The Youth Criminal Justice Act (YCJA) sets out the procedures that govern youth who have been charged with a criminal offence. The YCJA covers the rights of youth upon their arrest and detention, the questioning of youth by police, the trial process, sentencing, and youth criminal records.
A young person under the YCJA is defined as any person who is at least 12 years old but is less than 18 years old. Children who are under 12 years old cannot be charged with a criminal offence in Canada.
The police have the discretion to lay or not lay a criminal charge against a youth and will consider among many factors whether the youth has had prior run ins with the law, the severity of the alleged offence, and the input of complainants. Officers may decide to give a warning to the youth or to the parents without laying a formal charge.
What Happens After the Police Charge a Youth with a Crime?
Notice to Parent: The police are required to give notice to the parent of a young person’s as soon as possible after the youth is detained or charged. A youth has further protections if the police wish to question them as unlike adult accused, youth can have the right to a have a parent or lawyer sit in on any police interview. In some cases, Child and Family Services may also be notified by police upon a youth being charged with an offence.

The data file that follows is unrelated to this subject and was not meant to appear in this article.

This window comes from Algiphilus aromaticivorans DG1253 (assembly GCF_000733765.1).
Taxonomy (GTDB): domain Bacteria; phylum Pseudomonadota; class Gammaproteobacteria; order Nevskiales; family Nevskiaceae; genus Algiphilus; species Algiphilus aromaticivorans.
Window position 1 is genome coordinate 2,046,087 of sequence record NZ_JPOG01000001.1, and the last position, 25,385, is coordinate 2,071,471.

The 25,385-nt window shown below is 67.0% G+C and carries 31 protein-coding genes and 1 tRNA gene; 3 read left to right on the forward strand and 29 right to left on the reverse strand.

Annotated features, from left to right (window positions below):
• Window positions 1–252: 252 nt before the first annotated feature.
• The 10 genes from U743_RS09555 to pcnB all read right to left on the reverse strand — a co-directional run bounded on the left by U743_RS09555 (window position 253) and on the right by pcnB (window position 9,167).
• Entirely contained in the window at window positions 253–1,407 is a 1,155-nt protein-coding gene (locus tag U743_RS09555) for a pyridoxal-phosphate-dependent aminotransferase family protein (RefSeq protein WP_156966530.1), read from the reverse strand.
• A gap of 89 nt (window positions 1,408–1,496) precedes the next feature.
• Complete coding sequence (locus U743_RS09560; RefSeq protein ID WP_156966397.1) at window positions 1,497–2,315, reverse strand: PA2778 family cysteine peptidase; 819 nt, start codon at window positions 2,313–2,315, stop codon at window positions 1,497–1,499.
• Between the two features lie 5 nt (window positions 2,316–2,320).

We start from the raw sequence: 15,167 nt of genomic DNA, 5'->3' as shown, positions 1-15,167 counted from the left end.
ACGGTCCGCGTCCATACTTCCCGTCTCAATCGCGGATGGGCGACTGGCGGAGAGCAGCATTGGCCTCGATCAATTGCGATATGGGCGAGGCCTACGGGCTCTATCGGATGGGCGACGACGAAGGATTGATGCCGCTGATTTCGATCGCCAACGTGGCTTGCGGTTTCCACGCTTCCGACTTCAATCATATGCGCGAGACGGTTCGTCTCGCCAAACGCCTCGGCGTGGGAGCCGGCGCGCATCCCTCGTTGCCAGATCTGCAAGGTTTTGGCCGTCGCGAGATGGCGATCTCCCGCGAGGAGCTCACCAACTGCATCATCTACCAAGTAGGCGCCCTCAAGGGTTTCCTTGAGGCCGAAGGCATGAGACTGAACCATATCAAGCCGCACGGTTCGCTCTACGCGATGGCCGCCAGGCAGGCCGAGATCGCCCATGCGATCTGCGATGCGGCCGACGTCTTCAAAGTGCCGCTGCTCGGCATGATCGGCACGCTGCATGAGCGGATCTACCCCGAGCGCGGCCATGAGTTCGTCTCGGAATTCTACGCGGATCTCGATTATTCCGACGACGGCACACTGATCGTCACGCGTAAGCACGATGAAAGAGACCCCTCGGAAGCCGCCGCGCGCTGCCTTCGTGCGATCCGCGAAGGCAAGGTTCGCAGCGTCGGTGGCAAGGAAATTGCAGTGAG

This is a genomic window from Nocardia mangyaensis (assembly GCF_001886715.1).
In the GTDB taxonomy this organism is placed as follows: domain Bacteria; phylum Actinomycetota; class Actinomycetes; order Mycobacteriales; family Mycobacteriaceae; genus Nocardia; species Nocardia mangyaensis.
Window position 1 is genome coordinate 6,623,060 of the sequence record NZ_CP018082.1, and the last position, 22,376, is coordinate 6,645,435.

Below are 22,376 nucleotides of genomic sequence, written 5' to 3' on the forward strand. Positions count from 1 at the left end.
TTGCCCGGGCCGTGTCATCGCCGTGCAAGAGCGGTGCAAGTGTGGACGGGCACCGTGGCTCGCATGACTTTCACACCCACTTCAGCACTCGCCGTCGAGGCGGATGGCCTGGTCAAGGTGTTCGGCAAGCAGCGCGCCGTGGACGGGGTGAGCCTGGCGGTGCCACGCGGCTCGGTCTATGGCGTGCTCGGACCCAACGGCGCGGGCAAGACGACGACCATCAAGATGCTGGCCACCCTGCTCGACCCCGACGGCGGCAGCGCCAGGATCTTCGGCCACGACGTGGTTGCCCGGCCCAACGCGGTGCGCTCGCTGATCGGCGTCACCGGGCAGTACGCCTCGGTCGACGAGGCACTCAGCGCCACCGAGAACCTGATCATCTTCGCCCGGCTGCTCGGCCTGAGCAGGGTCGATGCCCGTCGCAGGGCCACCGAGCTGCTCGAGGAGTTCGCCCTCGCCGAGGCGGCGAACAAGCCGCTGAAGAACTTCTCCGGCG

Rights to Counsel: As with all other people placed under arrest, the police must give a youth rights to counsel and inform them of their right to remain silent as soon as practicable upon arrest. This step is especially key as youth have a lesser understanding of legal rights and of the legal protections afforded to them by the Charter. In addition to the right to consult with counsel, youth also have the right to consult with a parent before making any statement to the police.
Release: The police may release a young person from the scene without requiring a bail hearing. There will be a future court date that the youth will have to attend and youth may have to abide by certain conditions as a requirement of their release.
If the police chose not to release a youth from the station, then a bail hearing before a Justice or Judge will be required for the youth to be released from custody. During the bail hearing, the Justice or Judge will determine if the youth should be released on bail and under what conditions. Until bail is granted, the youth will be held at a juvenile detention or remand facility.
If you or your child is arrested and charged with a crime in Toronto or the GTA, it is important to contact a youth justice criminal defence lawyer like Graham Zoppi immediately. Call RGZ Law at (416) 873-6970 now!